Before sitting by the Christmas Eve dinner table, you might notice that the number of seats/plates doesn’t match the number of people. That’s correct. In Poland, we keep one empty seat during Christmas Eve dinner. As per old traditions, people leave the place for the ‘departed souls’. It is also believed that an empty seat is prepared for a wanderer who might knock on the door and should be invited for Christmas Eve dinner.


The hay kept under the tablecloth is a symbol of the poverty in which Jesus was born. The white tablecloth refers to Jesus’ garments. Hay symbolizes modesty, and it is also supposed to bring prosperity to the household. In some parts of Poland, stalks of hay are pulled out from under the tablecloth. The person who pulls out the straight, the longest stalk will be successful in the next year. The one who pulls out the broken or short stalk can expect troubles.

Christmas Celebration in Poland Kasia and Kaira

#7 BIBLE reading & WAFER sharing

Just before enjoying Christmas Eve dinner, there are two more traditions: Bible reading and wafer sharing.

One of the family members, usually the youngest (who can read :-)) reads aloud ‘The Birth of Jesus‘ from the Bible. It is Christmas family praying time.

The wafer refers to the Paschal bread. It alludes to the biblical sharing of bread. Whoever shares the wafer, shares love and forgives sins. The wafer symbolizes reconciliation, trust, and friendship. The white color of the wafer is not accidental – it is the color of purity and innocence. A wafer is shared just before sitting down for the Christmas Eve dinner, reconciled and humble.

#8 Santa & GIFTS

There is a big national ‘inconsistency’ about who brings gifts for Christmas (yes… most probably parents :-p). One is sure: gifts are given twice! First on 6th Dec (Santa Day or Saint Nicholas Day) and later, as per tradition, on 24th evening, after Christmas Eve dinner. So who might bring your Christmas gift? The list is long: Santa, Angel, Star, Old Man Winter, Star-Man, or a child, symbol of Jesus. For me, it is either Santa or Star-Man! 🙂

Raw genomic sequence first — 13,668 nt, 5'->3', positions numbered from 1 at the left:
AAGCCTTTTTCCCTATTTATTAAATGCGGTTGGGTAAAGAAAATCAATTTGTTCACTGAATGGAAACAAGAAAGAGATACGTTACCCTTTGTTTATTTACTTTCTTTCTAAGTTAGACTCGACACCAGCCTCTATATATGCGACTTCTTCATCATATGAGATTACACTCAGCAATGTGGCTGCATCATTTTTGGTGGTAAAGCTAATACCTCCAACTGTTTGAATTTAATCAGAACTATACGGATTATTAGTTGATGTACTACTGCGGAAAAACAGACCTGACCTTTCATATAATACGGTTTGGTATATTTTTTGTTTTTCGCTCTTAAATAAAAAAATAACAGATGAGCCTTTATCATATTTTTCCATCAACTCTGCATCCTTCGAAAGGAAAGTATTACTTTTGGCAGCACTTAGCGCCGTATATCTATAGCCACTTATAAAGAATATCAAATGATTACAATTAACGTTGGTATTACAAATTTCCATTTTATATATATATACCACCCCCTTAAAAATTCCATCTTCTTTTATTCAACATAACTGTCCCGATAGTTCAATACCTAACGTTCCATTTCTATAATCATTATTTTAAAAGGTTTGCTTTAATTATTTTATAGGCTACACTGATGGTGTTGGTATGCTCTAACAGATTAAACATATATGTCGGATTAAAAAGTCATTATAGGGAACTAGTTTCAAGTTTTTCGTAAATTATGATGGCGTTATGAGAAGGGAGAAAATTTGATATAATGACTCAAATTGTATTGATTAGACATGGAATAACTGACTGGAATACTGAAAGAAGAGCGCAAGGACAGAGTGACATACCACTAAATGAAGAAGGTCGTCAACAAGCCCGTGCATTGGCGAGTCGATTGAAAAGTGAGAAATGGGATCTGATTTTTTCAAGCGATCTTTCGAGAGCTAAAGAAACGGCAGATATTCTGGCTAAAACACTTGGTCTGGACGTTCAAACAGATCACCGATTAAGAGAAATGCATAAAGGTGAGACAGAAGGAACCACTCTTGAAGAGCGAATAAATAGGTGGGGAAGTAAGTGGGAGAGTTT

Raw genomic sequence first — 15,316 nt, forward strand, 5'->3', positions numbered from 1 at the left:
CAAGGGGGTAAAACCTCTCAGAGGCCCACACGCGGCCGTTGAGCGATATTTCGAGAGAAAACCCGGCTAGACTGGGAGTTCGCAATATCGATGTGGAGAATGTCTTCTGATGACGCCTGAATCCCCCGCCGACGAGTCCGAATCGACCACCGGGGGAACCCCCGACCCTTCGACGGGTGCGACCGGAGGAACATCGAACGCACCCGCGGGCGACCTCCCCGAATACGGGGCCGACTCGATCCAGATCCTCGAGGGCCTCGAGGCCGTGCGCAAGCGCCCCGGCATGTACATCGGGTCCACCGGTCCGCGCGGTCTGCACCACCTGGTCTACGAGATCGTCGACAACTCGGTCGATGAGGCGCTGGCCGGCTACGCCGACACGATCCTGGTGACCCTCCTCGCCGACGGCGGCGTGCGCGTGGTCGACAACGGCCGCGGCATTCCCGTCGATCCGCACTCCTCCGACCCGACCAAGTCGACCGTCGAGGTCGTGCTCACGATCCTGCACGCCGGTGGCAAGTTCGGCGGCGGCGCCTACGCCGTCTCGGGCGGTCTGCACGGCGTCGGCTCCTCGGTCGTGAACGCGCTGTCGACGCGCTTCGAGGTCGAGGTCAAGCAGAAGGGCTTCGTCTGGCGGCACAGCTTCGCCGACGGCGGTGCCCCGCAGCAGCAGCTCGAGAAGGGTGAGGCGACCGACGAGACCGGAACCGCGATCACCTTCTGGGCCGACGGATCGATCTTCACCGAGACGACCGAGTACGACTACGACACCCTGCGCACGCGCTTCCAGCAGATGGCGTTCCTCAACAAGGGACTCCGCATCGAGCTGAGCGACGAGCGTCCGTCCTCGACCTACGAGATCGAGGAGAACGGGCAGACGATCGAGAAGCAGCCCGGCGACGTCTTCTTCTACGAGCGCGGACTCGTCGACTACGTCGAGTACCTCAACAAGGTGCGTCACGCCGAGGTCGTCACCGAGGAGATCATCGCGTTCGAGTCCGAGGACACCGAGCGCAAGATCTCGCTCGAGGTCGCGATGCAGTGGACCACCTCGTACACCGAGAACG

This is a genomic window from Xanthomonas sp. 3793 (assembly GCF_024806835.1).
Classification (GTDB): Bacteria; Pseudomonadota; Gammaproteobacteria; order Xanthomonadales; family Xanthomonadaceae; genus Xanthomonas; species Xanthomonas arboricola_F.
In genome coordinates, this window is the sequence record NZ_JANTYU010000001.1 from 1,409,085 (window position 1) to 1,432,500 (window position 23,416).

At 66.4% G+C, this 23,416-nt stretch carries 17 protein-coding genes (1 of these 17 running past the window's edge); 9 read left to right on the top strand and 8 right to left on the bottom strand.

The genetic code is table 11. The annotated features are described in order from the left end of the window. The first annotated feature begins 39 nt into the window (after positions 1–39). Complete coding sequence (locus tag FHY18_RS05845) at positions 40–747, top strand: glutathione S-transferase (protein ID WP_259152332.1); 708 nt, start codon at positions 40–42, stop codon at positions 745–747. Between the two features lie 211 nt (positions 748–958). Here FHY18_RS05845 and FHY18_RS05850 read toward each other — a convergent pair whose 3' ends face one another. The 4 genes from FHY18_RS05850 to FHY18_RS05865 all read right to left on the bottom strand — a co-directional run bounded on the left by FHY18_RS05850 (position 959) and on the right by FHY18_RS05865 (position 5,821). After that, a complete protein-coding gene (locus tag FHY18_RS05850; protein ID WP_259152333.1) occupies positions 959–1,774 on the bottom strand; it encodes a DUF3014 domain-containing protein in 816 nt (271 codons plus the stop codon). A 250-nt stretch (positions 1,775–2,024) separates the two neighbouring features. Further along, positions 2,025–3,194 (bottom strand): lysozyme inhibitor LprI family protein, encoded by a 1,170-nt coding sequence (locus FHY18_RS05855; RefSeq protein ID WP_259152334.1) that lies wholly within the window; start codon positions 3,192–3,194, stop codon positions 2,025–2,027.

#9 mistletoe

In the morning on 24th Dec or a moment before the first star shines in the sky, a sprig of mistletoe should be kept above the main entrance door. You can also put it on the Christmas dinner table. It is a symbol of peace and brotherhood. So whoever crosses the entrance of the house will consent to it. The twigs drive away evil powers. Mistletoe also symbolizes abundance, and many people kiss under it for more luck!


In some parts of Poland, mainly in the countryside, groups of carolers go from house to house and sing carols. Next to caroling, they might be performing a short nativity play. In the past, these groups always had to include people dressed as the Magi, Herod, death and the devil, and the boy who carried the nativity crib. Their visit at home was to bring their hosts happiness and success in the following year.


At midnight, after Christmas Eve dinner, many Poles attend the Midnight Mass to join the prayers of shepherds on their way to Bethlehem and welcome Jesus Christ. Many people give share also wafer and Christmas dinner food with animals. It is believed that animals, at midnight, start to talk with the human voice. However, people should never try to listen to them.

What is the plan for 25th and 26th Dec? Families and friends gatherings continue! With plenty of food (meat is also allowed), carols singing, potentially a few more gifts unpacking. Some people decide to relax more at home or start vacationing. It is a beautiful time of the year!

Are you hoping for white Christmas in Poland? Recently it happens very rarely, unless in the mountains. The last time when the entire country was covered with snow during Christmas (5 to 40cm of fresh snow) was in 2001 and 2002. In the following years, white Christmas was just in selected regions or cities of the country or… it wasn’t white Christmas at all. Chances of snow are much higher in January and February!


Are you looking for ideas for the New Year resolution? Maybe a small revision of what is there at home? Or what is really necessary and what could be shared with others? Check my blog post about it and enjoy implementing it on daily basis! Click below:


Merry Christmas & Happy 2022, to All!

Have you ever experienced Christmas in Poland? Which is your favorite tradition or which one would you love to experience during your winter expeditions to Central Europe? Share in the comments!

Moments that matter, no matter the celebration.